View all newsletters
Sign up to our newsletters

Support 110 years of independent journalism.

  1. Culture
  2. Life
2 September 2023

A weekend camping included fresh air and menacing children

As we walked to a pub, a group of boys and girls emerged to yell at us – and then they began throwing stones.

By Pippa Bailey

There is no better way to spend an August bank holiday weekend than in a tent surrounded by fields. No spliffs and sequins at Notting Hill Carnival for me, thank you. I’d rather be carrying a bucket of dirty dishes the five minutes to the nearest tap.

People often respond to my love of camping with horror, or at the very least with surprise, given I am (or so I like to think) a well-manicured sort of person. It helps, I am sure, that I grew up holidaying under canvas; I never got the chance to critically appraise its merits and flaws and decide whether it was something I wanted to do – it was just something my family did.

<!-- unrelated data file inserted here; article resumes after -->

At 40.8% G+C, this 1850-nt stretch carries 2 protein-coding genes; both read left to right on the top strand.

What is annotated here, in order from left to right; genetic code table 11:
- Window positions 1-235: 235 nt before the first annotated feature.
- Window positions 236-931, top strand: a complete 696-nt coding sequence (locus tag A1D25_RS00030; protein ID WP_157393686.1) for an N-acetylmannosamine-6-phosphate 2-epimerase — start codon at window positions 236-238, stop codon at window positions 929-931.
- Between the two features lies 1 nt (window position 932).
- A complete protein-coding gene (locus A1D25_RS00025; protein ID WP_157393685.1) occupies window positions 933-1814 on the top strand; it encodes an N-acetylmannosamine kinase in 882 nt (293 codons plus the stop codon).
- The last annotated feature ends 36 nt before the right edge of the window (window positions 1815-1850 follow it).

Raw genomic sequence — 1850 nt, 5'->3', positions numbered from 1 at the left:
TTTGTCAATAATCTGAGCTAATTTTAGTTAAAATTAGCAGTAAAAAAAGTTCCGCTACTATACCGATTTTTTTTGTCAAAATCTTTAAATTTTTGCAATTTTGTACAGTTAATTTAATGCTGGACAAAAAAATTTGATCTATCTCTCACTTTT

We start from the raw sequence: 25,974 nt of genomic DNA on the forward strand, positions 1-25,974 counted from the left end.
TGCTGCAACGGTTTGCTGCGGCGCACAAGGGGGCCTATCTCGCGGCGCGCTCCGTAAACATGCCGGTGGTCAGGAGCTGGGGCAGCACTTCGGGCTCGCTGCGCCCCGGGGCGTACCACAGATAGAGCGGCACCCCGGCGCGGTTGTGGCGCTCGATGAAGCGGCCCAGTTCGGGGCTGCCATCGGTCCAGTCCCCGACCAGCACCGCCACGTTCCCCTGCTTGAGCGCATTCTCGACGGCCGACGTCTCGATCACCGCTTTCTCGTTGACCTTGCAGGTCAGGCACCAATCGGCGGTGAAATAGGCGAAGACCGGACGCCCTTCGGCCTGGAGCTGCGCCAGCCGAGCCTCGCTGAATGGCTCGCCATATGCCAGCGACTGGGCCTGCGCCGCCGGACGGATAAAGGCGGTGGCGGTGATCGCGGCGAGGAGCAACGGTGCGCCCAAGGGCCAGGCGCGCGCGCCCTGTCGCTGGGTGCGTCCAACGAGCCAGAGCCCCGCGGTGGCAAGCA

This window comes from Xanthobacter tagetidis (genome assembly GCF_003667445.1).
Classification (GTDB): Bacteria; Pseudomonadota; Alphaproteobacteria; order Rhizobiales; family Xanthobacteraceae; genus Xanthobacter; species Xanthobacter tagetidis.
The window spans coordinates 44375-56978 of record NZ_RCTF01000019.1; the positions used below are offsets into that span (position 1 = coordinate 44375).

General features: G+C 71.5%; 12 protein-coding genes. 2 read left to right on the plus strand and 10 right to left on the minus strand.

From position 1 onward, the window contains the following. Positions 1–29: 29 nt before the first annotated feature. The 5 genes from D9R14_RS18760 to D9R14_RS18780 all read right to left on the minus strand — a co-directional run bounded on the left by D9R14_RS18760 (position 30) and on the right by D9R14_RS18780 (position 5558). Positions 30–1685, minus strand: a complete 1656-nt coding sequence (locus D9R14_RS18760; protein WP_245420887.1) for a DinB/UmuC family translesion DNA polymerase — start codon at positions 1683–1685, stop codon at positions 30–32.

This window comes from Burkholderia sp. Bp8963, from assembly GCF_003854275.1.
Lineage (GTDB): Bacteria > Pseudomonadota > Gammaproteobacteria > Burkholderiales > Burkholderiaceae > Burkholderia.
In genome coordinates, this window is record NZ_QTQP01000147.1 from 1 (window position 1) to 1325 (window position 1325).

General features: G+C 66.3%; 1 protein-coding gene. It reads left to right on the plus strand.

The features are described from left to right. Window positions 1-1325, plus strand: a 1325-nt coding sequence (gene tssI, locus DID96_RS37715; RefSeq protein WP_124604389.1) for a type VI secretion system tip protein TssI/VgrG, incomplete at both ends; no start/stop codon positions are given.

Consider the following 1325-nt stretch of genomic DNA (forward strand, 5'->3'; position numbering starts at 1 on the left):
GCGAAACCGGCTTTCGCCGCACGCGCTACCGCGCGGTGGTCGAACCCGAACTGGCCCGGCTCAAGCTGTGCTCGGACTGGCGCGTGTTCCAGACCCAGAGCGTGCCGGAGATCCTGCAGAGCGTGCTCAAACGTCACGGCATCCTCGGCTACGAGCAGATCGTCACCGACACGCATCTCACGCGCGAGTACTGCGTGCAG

But I do not camp as an adult simply because it’s what I did as a child. I find great freedom in being without those two great dictators: my phone and my mirror. So much of modern life is designed around compressing the time required to meet our most basic needs – to drink, eat, wash, relieve ourselves – and the resulting vacant hours are too easily filled by the stewing of an anxious mind. I find I am more at peace when going to the bathroom involves a walk across a field to the composting loo, or cooking dinner requires successfully lighting a fire and letting it burn long enough to gain heat. Exhausted from all that fresh air and trekking about, I sleep deeply under canvas.

And so, the bank holiday was spent on a campsite in Kent, with M— (his first camping trip if you don’t count Glastonbury, which I don’t. Thankfully, for I find it hard to imagine a future without camping, he enjoyed it), my best friend from school and her husband. All was going well – the views were beautiful, the sheep plentiful, the games (archery, boule, frisbee) much enjoyed – until, on a walk to a pub, our path took us along a dirt track.

[See also: Dartmoor’s wild camping battle is a fight for nature itself]